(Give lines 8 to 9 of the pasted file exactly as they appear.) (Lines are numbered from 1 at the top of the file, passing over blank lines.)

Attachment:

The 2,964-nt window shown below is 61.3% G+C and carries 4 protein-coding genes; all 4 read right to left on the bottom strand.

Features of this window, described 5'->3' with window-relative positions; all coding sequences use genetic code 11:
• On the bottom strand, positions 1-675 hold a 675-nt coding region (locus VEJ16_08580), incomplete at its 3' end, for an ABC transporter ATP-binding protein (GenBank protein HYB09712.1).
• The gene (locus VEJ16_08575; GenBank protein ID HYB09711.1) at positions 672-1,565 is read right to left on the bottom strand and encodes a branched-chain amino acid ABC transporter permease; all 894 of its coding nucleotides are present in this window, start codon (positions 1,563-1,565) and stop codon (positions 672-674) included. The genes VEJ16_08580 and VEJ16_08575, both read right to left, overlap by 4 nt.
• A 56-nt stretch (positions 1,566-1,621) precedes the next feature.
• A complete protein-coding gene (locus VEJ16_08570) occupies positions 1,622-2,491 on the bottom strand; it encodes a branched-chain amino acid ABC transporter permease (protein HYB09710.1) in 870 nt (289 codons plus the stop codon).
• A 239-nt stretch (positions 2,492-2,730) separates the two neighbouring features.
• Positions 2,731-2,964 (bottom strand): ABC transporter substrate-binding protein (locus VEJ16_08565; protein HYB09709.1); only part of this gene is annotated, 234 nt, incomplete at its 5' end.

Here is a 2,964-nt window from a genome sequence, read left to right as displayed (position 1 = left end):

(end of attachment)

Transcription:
• Positions 2,731-2,964 (bottom strand): ABC transporter substrate-binding protein (locus VEJ16_08565; protein HYB09709.1); only part of this gene is annotated, 234 nt, incomplete at its 5' end.

Here is a 2,964-nt window from a genome sequence, read left to right as displayed (position 1 = left end):